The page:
Mr. Joseph M. Shetzler, III
President, Polytechnic Education Association
823 Walnut Shade Road, Box 97
Woodside, DE 19980
Re: Freedom of Information Act Complaint Against Polytech School
Dear Mr. Shetzler:
Our Office received your Freedom of Information Act ("FOIA") complaint on January 4, 2001. You allege that the Polytech School District ("the School District") violated the open meeting requirements of FOIA by failing to post complete agendas for eight meetings. You also allege that the School District violated the public record requirements of FOIA by not honoring your request (by letter dated October 27, 2000) for copies of the minutes of all executive sessions held since January 1, 2000. You expressed particular concern that the School District may have discussed collective bargaining issues in executive session in violation of FOIA.
By letter dated January 4, 2001, we asked the School District to respond
to your complaint within ten days. The School District's attorney asked
for an extension of time due to illness in her family, which we granted.
We received the School District's response on January 30, 2001.
The parties do not dispute that the agendas for the May 8, June 12, July 10, August 14, September 11, October 9, November 13, and December 18, 2000 stated that the School District would go into executive session to discuss: "Personnel matters in which names, competencies and abilities of individual employees are discussed." According to the School District, it "considers collective bargaining negotiations to be part of personnel issues" and therefore within FOIA's authorization for executive session for "personnel matters," 29 Del. C.§ 10004( b)(9).
FOIA authorizes a public body to go into executive session to discuss any of nine matters, including "the content of documents, excluded from the definition of 'public record in Section 10002 of this title where such discussions may disclose the contents of such documents." 29 Del. C. § 10004(b)6). In Att'y Gen. Op. 96-IB30 (Sept. 25, 1996), this Office determined that it was proper for the school board to meet in executive session to consider scholarship applications, because the board had to review academic transcripts and parents' tax returns, which documents were exempt from disclosure under FOIA.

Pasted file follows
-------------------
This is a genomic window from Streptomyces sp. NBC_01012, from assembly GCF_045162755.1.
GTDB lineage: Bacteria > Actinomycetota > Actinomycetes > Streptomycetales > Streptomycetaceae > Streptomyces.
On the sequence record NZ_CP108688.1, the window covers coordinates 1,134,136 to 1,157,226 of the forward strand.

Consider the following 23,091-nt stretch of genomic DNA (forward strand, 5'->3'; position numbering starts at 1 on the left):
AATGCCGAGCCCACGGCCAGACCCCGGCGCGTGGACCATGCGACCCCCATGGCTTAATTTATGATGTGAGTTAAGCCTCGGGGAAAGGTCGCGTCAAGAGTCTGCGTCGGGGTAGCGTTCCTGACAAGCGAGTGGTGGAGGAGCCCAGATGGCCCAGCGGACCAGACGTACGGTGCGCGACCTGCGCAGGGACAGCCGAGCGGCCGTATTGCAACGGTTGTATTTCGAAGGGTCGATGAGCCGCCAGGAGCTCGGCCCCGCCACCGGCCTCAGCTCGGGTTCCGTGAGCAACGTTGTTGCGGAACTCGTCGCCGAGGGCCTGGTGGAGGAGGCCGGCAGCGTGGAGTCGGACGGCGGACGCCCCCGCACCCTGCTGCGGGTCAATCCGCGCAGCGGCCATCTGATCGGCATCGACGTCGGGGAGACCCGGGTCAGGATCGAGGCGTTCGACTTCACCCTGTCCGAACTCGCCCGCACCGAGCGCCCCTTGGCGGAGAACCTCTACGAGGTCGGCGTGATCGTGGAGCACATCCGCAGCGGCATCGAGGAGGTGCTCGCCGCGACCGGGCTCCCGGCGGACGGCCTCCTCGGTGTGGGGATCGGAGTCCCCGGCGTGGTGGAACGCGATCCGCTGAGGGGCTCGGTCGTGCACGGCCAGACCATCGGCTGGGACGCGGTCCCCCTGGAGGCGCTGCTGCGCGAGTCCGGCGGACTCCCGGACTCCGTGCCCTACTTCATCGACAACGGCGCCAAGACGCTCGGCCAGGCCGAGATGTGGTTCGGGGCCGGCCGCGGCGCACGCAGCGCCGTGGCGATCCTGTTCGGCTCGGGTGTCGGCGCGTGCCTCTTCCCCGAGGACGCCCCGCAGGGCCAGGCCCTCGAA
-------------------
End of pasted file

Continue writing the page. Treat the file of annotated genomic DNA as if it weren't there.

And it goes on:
We think the same rationale applies here with regard to discussions about labor negotiations and collective bargaining agreements. FOIA exempts from the definition of a "public record" any "records involving labor negotiations or collective bargaining." 29 Del. C.
§ 10002(d)(8). Logically, FOIA also permits a public body to go into executive session to discuss labor negotiations or collective bargaining because the discussion of those issues may disclose the contents of documents exempted from disclosure under FOIA. Therefore, we do not find that there was a violation of FOIA to have held those discussions in executive session.
However, because the School District inaccurately equated labor negotiations or collective bargaining with "personnel matters," it listed the wrong FOIA exemption for executive session in the agendas for the eight meetings at issue.
In its response to your complaint, the School District has pledged in the future to distinguish executive sessions to discuss labor negotiations/collective bargaining from executive sessions to discuss personnel matters in the agendas for its meetings. We think that will be an appropriate remediation. FOIA authorized the School District to go into executive session to discuss labor negotiations or collective bargaining, and no purpose would be served by directing the School District to re-notice the matters discussed in earlier executive sessions since the School District would be allowed to discuss collective bargaining issues in an executive session outside of the public view.
B. Executive Session Minutes
FOIA exempts from the definition of a "public record" any "record of discussions held in executive session pursuant to subsection (b) and (c) of Section 10004 of this title." 29 Del. C. § 10002(d)(10). Section 10004(f), however, provides that this exemption applies only "so long as public disclosure would defeat the lawful purpose for the executive session, but not longer."
According to the School District, when "collective bargaining negotiations are being addressed, strategies, including long term strategies and philosophies of the District regarding negotiations, are frequently included. Thus, to disclose those summaries, both while negotiations are continuing and during periods of time between negotiations, would unfairly disadvantage and adversely affect the District."
We find the School District's explanation for withholding the executive session minutes you requested to be reasonable, and we will not second-guess the School District's discretionary decision absent a showing of bad faith or disparate treatment.
For the foregoing reasons, we find that the School District violated the open meeting requirements of FOIA by not clearly delineating, in the agendas for its meetings, the reasons why it would be going into executive session. In the future, the School District must specify which of the nine exemptions it is invoking under Section 10004(b), and should not equate labor negotiations/collective bargaining agreements with personnel matters.
We find that the School District did not violate the public records
requirements of FOIA by withholding the minutes of executive sessions you
requested. The School District articulated reasonable and legitimate reasons
why it exercised its discretion not to make those documents available.
Very truly yours,
W. Michael Tupman
Deputy Attorney General
Michael J. Rich
cc: The Honorable M. Jane Brady
Catherine T. Hickey, Esquire
Phillip G. Johnson, Opinion Coordinator
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